that's going to be staying over the water for now. it's going to pull into the u.k. and ireland, but london is escaping from that weather it's partly sunny with 16 degrees for the high. gorgeous in paris. 17 officer the high. staying in the warm side in the iberian peninsula as well. do enjoy the warm weather before the weather crawls this. out here over the arabian sea, this is actually one of the rare storm systems over here. it's a very severe cyclonic storm that could hit yemen. if it does, it may even drop as much as one year worth of rainfall in just one day. the gusts, wind sustained is going to be backing -- packing about 120 kilometers per hour as it maintains its intensity where it makes landfall possibly around yemen by saturday. stormy conditions will start by friday. now here across eastern continental asia, we're looking at a stationary front across china.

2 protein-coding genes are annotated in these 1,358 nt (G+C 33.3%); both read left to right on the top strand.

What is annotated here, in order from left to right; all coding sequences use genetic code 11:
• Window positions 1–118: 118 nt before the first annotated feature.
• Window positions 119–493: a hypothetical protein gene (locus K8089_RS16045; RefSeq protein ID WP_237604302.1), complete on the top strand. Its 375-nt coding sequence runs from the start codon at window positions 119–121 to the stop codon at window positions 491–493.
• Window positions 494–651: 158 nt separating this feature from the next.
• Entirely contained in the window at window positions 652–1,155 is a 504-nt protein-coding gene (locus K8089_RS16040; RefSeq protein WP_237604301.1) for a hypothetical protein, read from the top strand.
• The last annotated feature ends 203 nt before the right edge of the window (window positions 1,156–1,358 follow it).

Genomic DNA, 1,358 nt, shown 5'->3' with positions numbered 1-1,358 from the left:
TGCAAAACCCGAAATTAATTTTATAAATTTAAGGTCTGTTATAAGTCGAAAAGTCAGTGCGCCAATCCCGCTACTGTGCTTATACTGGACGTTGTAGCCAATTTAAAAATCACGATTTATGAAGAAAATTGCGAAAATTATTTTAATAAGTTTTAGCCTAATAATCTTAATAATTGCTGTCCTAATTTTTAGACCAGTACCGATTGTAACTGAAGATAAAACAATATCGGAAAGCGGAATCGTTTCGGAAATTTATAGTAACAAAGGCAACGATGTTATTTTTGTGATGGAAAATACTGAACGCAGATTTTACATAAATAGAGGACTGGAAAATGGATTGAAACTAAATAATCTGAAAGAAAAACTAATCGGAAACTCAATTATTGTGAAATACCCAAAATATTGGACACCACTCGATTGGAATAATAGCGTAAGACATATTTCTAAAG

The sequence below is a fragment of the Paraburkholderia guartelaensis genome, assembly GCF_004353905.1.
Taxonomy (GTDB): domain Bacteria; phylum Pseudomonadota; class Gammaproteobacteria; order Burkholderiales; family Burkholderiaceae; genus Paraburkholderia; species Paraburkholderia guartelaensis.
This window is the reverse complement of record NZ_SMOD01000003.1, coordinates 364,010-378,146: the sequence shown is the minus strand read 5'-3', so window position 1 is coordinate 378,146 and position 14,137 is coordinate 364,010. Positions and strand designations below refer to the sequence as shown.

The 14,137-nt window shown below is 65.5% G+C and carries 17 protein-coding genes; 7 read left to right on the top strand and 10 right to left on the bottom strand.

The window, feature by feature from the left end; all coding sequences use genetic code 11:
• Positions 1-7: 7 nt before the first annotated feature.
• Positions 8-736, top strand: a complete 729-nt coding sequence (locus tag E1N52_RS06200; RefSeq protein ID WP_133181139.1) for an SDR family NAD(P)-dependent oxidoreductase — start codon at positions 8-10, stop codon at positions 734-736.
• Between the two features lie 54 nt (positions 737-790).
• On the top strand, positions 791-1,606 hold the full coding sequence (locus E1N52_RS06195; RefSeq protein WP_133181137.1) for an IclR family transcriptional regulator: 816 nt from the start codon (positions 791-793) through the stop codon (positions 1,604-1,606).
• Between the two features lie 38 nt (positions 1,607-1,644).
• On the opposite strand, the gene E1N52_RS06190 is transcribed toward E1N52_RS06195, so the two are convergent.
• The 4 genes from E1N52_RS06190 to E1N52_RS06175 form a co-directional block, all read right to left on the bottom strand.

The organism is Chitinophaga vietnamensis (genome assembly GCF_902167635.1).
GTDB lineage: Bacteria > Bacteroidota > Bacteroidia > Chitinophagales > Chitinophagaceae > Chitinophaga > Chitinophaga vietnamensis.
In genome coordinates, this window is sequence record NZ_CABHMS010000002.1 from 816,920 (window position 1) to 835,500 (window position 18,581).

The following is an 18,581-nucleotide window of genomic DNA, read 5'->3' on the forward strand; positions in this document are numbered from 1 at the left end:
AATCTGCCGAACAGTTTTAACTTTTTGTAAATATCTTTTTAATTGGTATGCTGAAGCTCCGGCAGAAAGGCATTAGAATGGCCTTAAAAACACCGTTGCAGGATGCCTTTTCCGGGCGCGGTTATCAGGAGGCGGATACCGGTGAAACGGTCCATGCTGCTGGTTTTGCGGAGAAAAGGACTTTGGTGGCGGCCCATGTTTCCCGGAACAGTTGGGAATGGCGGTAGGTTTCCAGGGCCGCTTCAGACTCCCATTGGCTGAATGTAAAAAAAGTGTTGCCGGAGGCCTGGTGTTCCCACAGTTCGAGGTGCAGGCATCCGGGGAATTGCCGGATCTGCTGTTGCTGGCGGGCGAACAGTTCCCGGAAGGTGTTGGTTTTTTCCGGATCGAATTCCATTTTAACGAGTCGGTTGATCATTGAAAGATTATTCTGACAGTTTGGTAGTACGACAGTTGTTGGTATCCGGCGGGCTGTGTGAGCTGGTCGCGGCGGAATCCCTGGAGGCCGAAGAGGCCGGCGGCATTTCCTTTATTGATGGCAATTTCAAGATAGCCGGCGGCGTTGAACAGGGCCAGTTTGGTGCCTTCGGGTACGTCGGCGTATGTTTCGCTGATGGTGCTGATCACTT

it will drop 60 millimeters of rainfall in the next 24 hours. it's going top dropping rain on top of the 15 or 16 we've seen in the past 24. another low will bring mixed precipitation across northern japan. it will be affected by the stationary boundary. this is the area where precipitation is going to be concentrated, but tokyo will be escaping from that at 22 degrees with partly sunny skies. chillier here. staying in the 30s across parts of the tropics. i do want to take you to chile because this is where we don't see a lot of rainfall, and this is what happened. beautiful flowers out here, but chile's desert turned into a wonderland of purple, but this comes after the heaviest rain in 20 years which hit the area, killing at least 28 people.